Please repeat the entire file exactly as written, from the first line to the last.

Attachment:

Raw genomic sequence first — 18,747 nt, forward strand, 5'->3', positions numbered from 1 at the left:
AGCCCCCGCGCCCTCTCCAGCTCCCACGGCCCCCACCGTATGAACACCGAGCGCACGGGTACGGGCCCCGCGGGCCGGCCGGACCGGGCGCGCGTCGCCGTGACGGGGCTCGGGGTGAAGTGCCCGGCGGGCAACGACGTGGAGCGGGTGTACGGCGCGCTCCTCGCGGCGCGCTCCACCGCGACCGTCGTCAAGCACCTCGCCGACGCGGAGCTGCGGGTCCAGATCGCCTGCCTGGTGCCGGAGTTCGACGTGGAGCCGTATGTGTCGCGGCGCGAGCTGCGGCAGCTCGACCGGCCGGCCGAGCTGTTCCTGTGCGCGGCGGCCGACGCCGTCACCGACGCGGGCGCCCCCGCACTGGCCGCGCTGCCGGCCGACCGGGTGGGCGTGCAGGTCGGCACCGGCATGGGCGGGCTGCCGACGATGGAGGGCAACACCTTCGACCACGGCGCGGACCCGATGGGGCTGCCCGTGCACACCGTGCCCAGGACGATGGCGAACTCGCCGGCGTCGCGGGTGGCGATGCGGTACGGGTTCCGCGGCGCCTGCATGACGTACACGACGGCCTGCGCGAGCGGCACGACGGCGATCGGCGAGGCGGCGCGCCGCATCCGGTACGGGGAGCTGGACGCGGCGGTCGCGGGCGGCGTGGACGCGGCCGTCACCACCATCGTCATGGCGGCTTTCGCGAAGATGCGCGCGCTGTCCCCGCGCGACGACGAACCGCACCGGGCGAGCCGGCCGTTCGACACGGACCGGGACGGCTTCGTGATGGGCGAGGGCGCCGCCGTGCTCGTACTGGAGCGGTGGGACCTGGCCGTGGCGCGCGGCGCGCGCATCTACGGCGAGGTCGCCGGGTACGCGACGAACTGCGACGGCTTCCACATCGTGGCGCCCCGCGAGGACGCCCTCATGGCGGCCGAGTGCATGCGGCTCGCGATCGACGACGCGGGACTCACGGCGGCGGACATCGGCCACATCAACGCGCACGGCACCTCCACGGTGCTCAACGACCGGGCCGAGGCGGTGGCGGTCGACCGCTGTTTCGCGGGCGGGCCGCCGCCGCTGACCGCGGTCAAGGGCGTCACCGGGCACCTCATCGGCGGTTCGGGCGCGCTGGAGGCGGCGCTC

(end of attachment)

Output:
Raw genomic sequence first — 18,747 nt, forward strand, 5'->3', positions numbered from 1 at the left:
AGCCCCCGCGCCCTCTCCAGCTCCCACGGCCCCCACCGTATGAACACCGAGCGCACGGGTACGGGCCCCGCGGGCCGGCCGGACCGGGCGCGCGTCGCCGTGACGGGGCTCGGGGTGAAGTGCCCGGCGGGCAACGACGTGGAGCGGGTGTACGGCGCGCTCCTCGCGGCGCGCTCCACCGCGACCGTCGTCAAGCACCTCGCCGACGCGGAGCTGCGGGTCCAGATCGCCTGCCTGGTGCCGGAGTTCGACGTGGAGCCGTATGTGTCGCGGCGCGAGCTGCGGCAGCTCGACCGGCCGGCCGAGCTGTTCCTGTGCGCGGCGGCCGACGCCGTCACCGACGCGGGCGCCCCCGCACTGGCCGCGCTGCCGGCCGACCGGGTGGGCGTGCAGGTCGGCACCGGCATGGGCGGGCTGCCGACGATGGAGGGCAACACCTTCGACCACGGCGCGGACCCGATGGGGCTGCCCGTGCACACCGTGCCCAGGACGATGGCGAACTCGCCGGCGTCGCGGGTGGCGATGCGGTACGGGTTCCGCGGCGCCTGCATGACGTACACGACGGCCTGCGCGAGCGGCACGACGGCGATCGGCGAGGCGGCGCGCCGCATCCGGTACGGGGAGCTGGACGCGGCGGTCGCGGGCGGCGTGGACGCGGCCGTCACCACCATCGTCATGGCGGCTTTCGCGAAGATGCGCGCGCTGTCCCCGCGCGACGACGAACCGCACCGGGCGAGCCGGCCGTTCGACACGGACCGGGACGGCTTCGTGATGGGCGAGGGCGCCGCCGTGCTCGTACTGGAGCGGTGGGACCTGGCCGTGGCGCGCGGCGCGCGCATCTACGGCGAGGTCGCCGGGTACGCGACGAACTGCGACGGCTTCCACATCGTGGCGCCCCGCGAGGACGCCCTCATGGCGGCCGAGTGCATGCGGCTCGCGATCGACGACGCGGGACTCACGGCGGCGGACATCGGCCACATCAACGCGCACGGCACCTCCACGGTGCTCAACGACCGGGCCGAGGCGGTGGCGGTCGACCGCTGTTTCGCGGGCGGGCCGCCGCCGCTGACCGCGGTCAAGGGCGTCACCGGGCACCTCATCGGCGGTTCGGGCGCGCTGGAGGCGGCGCTC